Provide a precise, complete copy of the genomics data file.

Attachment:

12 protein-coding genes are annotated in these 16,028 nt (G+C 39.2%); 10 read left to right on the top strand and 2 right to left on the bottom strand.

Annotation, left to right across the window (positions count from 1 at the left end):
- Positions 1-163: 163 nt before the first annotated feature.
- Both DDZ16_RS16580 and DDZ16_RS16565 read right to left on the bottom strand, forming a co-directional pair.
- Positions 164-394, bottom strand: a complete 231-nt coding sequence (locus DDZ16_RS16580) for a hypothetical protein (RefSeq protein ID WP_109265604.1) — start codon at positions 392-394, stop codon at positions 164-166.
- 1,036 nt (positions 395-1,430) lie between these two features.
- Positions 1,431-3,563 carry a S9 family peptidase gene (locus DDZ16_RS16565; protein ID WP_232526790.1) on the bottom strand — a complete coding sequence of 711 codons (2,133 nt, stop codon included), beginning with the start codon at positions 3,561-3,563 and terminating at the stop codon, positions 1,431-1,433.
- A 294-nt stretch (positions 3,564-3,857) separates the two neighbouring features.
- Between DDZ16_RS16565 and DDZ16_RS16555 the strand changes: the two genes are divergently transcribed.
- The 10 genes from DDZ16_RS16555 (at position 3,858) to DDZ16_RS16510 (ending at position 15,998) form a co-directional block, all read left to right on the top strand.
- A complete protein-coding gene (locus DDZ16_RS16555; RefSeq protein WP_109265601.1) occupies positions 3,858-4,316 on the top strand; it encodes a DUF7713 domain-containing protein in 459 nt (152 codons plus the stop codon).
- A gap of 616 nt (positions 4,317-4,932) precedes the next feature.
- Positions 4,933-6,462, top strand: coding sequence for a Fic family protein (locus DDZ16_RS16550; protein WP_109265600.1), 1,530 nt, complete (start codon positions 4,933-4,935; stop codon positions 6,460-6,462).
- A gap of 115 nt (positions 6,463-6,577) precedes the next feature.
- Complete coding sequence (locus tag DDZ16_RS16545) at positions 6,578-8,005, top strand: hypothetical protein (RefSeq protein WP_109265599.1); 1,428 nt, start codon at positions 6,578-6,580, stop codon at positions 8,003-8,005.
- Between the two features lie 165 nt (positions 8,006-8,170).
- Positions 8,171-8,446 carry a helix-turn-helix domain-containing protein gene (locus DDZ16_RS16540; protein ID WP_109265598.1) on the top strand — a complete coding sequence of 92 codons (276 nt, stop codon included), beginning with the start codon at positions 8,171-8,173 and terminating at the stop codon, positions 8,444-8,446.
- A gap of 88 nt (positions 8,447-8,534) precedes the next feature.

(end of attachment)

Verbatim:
12 protein-coding genes are annotated in these 16,028 nt (G+C 39.2%); 10 read left to right on the top strand and 2 right to left on the bottom strand.

Annotation, left to right across the window (positions count from 1 at the left end):
- Positions 1-163: 163 nt before the first annotated feature.
- Both DDZ16_RS16580 and DDZ16_RS16565 read right to left on the bottom strand, forming a co-directional pair.
- Positions 164-394, bottom strand: a complete 231-nt coding sequence (locus DDZ16_RS16580) for a hypothetical protein (RefSeq protein ID WP_109265604.1) — start codon at positions 392-394, stop codon at positions 164-166.
- 1,036 nt (positions 395-1,430) lie between these two features.
- Positions 1,431-3,563 carry a S9 family peptidase gene (locus DDZ16_RS16565; protein ID WP_232526790.1) on the bottom strand — a complete coding sequence of 711 codons (2,133 nt, stop codon included), beginning with the start codon at positions 3,561-3,563 and terminating at the stop codon, positions 1,431-1,433.
- A 294-nt stretch (positions 3,564-3,857) separates the two neighbouring features.
- Between DDZ16_RS16565 and DDZ16_RS16555 the strand changes: the two genes are divergently transcribed.
- The 10 genes from DDZ16_RS16555 (at position 3,858) to DDZ16_RS16510 (ending at position 15,998) form a co-directional block, all read left to right on the top strand.
- A complete protein-coding gene (locus DDZ16_RS16555; RefSeq protein WP_109265601.1) occupies positions 3,858-4,316 on the top strand; it encodes a DUF7713 domain-containing protein in 459 nt (152 codons plus the stop codon).
- A gap of 616 nt (positions 4,317-4,932) precedes the next feature.
- Positions 4,933-6,462, top strand: coding sequence for a Fic family protein (locus DDZ16_RS16550; protein WP_109265600.1), 1,530 nt, complete (start codon positions 4,933-4,935; stop codon positions 6,460-6,462).
- A gap of 115 nt (positions 6,463-6,577) precedes the next feature.
- Complete coding sequence (locus tag DDZ16_RS16545) at positions 6,578-8,005, top strand: hypothetical protein (RefSeq protein WP_109265599.1); 1,428 nt, start codon at positions 6,578-6,580, stop codon at positions 8,003-8,005.
- Between the two features lie 165 nt (positions 8,006-8,170).
- Positions 8,171-8,446 carry a helix-turn-helix domain-containing protein gene (locus DDZ16_RS16540; protein ID WP_109265598.1) on the top strand — a complete coding sequence of 92 codons (276 nt, stop codon included), beginning with the start codon at positions 8,171-8,173 and terminating at the stop codon, positions 8,444-8,446.
- A gap of 88 nt (positions 8,447-8,534) precedes the next feature.